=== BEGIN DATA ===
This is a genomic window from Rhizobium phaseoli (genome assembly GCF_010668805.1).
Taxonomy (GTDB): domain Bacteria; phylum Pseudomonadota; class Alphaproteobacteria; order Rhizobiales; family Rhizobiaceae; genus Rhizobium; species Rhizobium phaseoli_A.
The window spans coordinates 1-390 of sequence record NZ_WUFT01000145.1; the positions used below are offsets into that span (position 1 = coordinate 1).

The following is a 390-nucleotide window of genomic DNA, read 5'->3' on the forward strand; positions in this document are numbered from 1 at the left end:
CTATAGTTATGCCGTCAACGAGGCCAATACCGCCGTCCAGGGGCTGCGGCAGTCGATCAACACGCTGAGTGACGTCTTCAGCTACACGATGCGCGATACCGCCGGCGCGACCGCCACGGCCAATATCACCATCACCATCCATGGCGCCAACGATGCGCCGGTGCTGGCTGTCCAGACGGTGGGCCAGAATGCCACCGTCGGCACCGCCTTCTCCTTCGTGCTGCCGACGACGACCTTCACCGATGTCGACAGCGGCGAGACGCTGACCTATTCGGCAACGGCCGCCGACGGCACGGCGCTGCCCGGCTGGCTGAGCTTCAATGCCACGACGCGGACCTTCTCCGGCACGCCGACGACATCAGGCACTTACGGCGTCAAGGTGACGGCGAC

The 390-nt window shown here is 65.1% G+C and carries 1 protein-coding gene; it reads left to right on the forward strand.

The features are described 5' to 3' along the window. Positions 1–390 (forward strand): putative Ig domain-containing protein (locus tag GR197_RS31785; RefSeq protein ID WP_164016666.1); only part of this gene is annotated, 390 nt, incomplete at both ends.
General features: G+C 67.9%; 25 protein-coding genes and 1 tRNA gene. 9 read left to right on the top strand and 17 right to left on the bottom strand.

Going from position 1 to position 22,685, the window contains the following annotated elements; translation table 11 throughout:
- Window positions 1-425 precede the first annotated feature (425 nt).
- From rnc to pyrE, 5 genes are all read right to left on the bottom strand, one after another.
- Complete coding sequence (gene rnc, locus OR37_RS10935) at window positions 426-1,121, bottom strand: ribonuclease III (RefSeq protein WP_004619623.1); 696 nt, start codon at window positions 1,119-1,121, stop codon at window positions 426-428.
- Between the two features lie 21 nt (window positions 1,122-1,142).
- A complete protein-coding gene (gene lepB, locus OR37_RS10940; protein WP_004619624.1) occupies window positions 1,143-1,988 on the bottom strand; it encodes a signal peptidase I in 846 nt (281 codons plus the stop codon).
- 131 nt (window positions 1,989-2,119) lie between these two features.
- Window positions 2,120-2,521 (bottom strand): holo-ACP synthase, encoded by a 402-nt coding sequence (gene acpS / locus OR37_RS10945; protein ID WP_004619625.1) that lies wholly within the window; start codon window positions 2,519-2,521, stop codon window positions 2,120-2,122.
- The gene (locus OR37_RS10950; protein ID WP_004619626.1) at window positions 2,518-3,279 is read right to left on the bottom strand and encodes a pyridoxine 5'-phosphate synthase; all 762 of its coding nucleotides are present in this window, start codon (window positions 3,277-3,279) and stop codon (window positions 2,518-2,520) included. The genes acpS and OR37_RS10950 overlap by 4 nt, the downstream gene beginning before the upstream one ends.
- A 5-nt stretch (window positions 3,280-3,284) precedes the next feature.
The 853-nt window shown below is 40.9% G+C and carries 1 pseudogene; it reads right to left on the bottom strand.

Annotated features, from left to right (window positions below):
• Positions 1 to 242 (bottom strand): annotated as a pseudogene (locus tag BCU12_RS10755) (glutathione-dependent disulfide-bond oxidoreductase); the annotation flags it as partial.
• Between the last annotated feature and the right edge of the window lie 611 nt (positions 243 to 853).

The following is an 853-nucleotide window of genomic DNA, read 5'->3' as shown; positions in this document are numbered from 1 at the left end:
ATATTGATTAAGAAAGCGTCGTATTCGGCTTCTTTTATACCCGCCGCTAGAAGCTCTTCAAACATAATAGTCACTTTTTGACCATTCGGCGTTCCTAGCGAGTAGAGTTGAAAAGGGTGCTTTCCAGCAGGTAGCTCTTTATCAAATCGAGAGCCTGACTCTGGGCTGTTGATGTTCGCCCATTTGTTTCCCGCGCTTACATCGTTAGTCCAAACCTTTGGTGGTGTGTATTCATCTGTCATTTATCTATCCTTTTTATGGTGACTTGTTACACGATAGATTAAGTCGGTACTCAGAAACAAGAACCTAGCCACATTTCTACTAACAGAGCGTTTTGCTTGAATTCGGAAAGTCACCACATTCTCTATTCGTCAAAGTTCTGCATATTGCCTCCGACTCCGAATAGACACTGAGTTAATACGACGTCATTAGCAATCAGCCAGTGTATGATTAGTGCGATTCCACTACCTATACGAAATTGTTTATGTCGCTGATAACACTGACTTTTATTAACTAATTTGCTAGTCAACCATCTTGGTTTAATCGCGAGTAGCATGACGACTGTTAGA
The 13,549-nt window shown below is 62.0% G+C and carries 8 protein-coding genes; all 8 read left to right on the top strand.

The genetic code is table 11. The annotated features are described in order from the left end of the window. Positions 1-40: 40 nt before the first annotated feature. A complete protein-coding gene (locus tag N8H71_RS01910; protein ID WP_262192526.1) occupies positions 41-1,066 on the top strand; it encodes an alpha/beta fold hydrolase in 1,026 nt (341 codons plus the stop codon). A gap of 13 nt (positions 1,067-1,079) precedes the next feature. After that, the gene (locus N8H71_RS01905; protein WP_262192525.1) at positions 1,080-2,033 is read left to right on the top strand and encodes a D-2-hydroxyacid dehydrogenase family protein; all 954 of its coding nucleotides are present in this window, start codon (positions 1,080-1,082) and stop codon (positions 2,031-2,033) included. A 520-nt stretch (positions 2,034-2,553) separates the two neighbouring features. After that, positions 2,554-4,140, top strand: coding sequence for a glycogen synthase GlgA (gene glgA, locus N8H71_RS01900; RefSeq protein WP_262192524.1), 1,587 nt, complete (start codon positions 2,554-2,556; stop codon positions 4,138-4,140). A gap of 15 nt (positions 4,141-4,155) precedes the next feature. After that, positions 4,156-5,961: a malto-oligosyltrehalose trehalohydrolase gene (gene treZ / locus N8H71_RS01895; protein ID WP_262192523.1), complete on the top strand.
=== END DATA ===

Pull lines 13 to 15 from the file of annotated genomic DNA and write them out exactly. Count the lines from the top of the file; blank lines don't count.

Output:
- Between the two features lie 21 nt (window positions 1,122-1,142).
- A complete protein-coding gene (gene lepB, locus OR37_RS10940; protein WP_004619624.1) occupies window positions 1,143-1,988 on the bottom strand; it encodes a signal peptidase I in 846 nt (281 codons plus the stop codon).
- 131 nt (window positions 1,989-2,119) lie between these two features.